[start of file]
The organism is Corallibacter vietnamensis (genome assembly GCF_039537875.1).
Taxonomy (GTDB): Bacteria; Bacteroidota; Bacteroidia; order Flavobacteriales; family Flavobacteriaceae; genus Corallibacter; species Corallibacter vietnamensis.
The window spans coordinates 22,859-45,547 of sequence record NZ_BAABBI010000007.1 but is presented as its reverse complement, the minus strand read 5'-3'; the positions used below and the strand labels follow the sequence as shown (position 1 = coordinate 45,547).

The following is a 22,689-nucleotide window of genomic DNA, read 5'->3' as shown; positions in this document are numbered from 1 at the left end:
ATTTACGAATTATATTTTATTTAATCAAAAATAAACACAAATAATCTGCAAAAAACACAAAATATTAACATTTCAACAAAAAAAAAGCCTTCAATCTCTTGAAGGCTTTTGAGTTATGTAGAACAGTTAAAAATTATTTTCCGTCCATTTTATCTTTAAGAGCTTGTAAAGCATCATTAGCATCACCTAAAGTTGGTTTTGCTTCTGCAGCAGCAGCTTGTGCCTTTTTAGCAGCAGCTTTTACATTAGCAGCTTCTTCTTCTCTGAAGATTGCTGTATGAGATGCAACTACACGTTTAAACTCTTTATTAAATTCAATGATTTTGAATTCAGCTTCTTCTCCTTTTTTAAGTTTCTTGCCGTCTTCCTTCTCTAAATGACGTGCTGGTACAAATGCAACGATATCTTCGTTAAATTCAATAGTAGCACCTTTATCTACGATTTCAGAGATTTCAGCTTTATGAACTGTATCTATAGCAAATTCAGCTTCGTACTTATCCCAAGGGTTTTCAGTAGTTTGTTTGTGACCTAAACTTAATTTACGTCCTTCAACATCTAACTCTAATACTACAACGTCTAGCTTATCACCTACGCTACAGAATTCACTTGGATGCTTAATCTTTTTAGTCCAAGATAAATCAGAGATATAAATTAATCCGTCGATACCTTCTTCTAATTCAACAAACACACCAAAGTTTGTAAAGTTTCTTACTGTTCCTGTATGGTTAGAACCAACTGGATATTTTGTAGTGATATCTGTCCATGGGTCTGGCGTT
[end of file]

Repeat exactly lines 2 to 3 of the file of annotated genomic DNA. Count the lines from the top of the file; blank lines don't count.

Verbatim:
Taxonomy (GTDB): Bacteria; Bacteroidota; Bacteroidia; order Flavobacteriales; family Flavobacteriaceae; genus Corallibacter; species Corallibacter vietnamensis.
The window spans coordinates 22,859-45,547 of sequence record NZ_BAABBI010000007.1 but is presented as its reverse complement, the minus strand read 5'-3'; the positions used below and the strand labels follow the sequence as shown (position 1 = coordinate 45,547).